Similar efforts could follow in other states, depending on how November gubernatorial races shake out.

California’s global warming law, which forces emissions across much of the economy to fall to 1990 levels by 2020, is the nation’s strongest and most sweeping policy to tackle global warming, absent federal policy. That, and the symbolism of reversing climate policy in a major liberal state, is why both sides of the Proposition 23 debate acknowledge the upcoming vote has larger implications.

As the EPA plans to regulate coal ash–the substance generated from burning coal–environmental groups have released reports showing that ash has polluted more waterways and wetlands than previously thought.

The Ohio River Radio Consortium has more:

The Environmental Integrity Project and Earthjustice say they have analyzed soil and water data and found 39 additional coal ash sites in 21 states where nearby groundwater, wetlands, or surface waters are contaminated.  Those sites join the EPA’s list of 70 other sites known to be contaminated, which agency officials say are the justification for new regulation.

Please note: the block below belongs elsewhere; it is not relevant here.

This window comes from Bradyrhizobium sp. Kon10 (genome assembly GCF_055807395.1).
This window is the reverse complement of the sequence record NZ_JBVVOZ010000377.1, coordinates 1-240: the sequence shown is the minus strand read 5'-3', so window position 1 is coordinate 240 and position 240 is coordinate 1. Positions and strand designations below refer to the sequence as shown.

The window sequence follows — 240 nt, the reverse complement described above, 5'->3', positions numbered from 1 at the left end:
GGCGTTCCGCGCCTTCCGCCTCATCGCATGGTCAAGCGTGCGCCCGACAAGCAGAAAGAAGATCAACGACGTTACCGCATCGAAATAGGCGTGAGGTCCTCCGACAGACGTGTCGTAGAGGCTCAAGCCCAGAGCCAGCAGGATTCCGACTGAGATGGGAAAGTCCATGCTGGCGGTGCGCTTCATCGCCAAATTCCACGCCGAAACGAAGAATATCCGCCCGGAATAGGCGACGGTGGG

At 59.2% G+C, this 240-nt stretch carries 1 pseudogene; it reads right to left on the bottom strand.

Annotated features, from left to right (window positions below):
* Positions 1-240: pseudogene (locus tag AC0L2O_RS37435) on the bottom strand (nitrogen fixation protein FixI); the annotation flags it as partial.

The contaminants are heavy metals, such as arsenic and lead, leaching out of the ash, some of which the environmental groups say have been found in drinking water at levels far exceeding health advisories.  The sites include those in states throughout the Ohio River valley.

The problem is often found at older, unlined coal ash ponds, which could become a thing of the past if certain aspects of the EPA’s proposal are adopted.  Liners would be required, and coal ash ponds phased out in favor of landfills and more recycling.

There will be a hearing in Louisville on the new regulations next month.

Algae blooms in the Ohio River are giving Louisville water and odd taste and smell.

The precise chemical responsible for this is 2-methylisoborneol, which is also behind cork rot in wine. It’s safe to drink, if you don’t mind the flavor and odor.

What isn’t safe to drink is the algae in some Ohio lakes. The Ohio River Radio Consortium has more on toxic algae.